el = el.offsetParent;
  }
  return {
    x: xPos,
    y: yPos
  };
}

We have to use this function smartly: when the canvas element gets moved in the browser client area. Dealing with this is easy thanks to the scroll and resize events. Use example:

window.addEventListener("scroll", updatePosition, false);
window.addEventListener("resize", updatePosition, false);
 
function updatePosition() {
  canvasPos = getPosition(canvas);
}   


// In other function we get the exact mouse X and Y coordinates
var mouseX = e.clientX - canvasPosition.x;
var mouseY = e.clientY - canvasPosition.y;

More on the topic: kirupa.com - Working with the Mouse

Canvas transformations

I extract a good explanation on this from the book online Eloquent Javascript:

There are several other methods besides scale that influence the coordinate system for a canvas. You can rotate subsequently drawn shapes with the rotate method and move them with the translate method. The interesting —and confusing— thing is that these transformations stack, meaning that each one happens relative to the previous transformations.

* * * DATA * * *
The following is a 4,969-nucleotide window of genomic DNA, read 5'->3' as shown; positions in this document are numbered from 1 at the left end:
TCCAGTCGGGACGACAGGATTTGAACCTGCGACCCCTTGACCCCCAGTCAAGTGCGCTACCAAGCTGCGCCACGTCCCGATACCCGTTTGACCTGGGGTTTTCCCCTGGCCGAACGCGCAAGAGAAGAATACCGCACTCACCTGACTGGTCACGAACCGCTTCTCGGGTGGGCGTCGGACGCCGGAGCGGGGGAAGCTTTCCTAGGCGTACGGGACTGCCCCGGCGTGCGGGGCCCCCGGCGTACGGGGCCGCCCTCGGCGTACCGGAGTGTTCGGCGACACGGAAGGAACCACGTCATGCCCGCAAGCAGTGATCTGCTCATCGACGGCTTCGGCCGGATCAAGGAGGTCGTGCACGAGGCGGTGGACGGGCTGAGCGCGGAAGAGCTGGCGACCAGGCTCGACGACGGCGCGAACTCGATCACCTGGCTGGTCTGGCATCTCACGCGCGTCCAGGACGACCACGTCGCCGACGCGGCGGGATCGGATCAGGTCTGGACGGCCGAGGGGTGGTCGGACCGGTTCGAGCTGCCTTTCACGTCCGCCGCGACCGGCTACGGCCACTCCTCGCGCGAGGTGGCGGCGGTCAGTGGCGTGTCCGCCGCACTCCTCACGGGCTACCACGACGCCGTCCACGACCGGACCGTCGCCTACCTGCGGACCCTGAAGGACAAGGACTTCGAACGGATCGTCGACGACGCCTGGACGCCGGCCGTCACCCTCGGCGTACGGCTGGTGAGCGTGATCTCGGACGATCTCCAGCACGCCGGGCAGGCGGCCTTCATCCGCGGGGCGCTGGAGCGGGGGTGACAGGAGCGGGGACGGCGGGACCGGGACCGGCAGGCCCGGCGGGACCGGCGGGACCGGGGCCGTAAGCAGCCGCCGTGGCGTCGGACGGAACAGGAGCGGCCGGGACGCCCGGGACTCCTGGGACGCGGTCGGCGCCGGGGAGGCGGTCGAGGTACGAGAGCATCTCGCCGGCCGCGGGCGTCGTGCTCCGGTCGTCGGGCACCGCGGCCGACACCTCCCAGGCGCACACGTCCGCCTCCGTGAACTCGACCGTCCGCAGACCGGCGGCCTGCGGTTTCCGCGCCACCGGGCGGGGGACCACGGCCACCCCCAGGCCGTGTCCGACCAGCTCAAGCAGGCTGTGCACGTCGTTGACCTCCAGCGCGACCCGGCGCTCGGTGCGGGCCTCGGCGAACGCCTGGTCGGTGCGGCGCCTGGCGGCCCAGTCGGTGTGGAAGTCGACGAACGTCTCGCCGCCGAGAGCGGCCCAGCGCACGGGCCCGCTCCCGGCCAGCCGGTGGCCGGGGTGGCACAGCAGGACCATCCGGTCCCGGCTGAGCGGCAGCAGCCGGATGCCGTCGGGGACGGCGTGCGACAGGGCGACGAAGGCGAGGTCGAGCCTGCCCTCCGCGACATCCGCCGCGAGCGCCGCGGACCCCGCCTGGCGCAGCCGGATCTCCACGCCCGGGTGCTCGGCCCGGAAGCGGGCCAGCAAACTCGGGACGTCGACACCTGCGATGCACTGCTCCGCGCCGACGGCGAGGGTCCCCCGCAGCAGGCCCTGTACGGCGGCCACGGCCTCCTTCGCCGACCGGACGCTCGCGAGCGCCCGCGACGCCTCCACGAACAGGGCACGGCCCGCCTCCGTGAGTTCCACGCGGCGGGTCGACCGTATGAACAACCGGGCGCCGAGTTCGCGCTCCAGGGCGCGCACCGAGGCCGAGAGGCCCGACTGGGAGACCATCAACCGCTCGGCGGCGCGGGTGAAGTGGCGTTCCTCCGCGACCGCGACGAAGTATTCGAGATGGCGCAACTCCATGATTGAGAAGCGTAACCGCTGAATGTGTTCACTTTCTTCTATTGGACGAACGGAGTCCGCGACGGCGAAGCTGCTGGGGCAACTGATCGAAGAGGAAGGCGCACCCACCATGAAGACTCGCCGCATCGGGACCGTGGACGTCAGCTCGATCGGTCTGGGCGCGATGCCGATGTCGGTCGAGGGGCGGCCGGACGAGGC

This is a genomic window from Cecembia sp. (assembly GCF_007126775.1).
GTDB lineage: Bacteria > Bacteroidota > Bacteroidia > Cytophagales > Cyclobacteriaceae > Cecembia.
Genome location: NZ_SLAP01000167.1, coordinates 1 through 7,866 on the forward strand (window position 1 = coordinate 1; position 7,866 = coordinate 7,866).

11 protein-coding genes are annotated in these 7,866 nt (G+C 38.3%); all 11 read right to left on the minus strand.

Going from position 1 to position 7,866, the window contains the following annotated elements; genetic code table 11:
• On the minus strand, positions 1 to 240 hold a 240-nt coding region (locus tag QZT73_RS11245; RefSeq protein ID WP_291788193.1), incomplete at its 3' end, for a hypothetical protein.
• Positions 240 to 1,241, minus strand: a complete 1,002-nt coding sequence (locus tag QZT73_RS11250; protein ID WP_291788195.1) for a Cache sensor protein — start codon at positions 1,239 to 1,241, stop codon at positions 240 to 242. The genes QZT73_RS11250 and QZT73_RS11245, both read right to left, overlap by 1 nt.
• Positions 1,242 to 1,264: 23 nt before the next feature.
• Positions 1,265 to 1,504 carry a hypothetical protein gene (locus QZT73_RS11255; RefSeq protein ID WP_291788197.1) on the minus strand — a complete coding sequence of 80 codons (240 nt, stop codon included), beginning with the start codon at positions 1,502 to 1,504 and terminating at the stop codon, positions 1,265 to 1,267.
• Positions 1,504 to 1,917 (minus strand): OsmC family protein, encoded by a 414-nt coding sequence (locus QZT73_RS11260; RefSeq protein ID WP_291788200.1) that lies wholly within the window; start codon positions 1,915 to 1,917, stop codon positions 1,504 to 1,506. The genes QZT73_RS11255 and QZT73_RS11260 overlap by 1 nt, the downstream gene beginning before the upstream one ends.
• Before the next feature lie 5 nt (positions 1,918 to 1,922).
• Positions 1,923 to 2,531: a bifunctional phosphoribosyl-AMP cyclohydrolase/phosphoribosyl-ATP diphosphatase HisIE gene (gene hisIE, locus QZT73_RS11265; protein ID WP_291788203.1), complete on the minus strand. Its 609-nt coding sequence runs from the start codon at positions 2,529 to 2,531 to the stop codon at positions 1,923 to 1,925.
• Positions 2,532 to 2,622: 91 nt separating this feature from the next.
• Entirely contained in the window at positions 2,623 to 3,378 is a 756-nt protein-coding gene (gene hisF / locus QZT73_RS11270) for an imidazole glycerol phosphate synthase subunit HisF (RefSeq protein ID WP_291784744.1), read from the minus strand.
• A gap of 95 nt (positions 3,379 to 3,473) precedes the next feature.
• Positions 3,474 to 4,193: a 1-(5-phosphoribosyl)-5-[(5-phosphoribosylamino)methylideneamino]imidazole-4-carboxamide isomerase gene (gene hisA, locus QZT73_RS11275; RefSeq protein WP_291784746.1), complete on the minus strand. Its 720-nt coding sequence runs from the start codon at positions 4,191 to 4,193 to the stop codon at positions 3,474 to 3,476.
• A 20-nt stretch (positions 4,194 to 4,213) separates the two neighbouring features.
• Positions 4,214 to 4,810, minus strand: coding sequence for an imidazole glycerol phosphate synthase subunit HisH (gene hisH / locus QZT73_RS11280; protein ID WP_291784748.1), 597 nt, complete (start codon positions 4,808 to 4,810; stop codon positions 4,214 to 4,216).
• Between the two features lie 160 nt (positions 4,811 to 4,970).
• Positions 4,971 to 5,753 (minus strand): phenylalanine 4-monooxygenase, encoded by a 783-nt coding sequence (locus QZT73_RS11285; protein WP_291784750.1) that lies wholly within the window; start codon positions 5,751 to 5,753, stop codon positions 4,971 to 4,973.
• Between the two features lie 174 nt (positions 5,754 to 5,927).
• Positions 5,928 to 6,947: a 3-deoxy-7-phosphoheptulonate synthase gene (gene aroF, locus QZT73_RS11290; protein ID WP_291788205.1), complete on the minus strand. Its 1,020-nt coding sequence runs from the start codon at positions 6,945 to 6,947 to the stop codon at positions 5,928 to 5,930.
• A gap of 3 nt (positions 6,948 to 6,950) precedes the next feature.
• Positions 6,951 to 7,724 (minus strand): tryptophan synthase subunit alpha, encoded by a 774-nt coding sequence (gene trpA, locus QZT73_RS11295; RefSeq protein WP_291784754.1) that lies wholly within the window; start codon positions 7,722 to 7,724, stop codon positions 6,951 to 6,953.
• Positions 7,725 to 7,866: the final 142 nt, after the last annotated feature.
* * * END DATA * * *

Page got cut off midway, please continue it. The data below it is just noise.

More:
(...)

It is possible to save the current transformation, do some drawing and transforming, and then restore the old transformation. This is usually the proper thing to do for a function that needs to temporarily transform the coordinate system. First, we save whatever transformation the code that called the function was using. Then, the function does its thing (on top of the existing transformation), possibly adding more transformations. And finally, we revert to the transformation that we started with.

The save and restore methods on the 2D canvas context perform this kind of transformation management. They conceptually keep a stack of transformation states. When you call save, the current state is pushed onto the stack, and when you call restore, the state on top of the stack is taken off and used as the context’s current transformation.


Very good info about canvas: kirupa.com - Working with the Canvas

Other good introductory resource: Canvas - Eloquent Javascript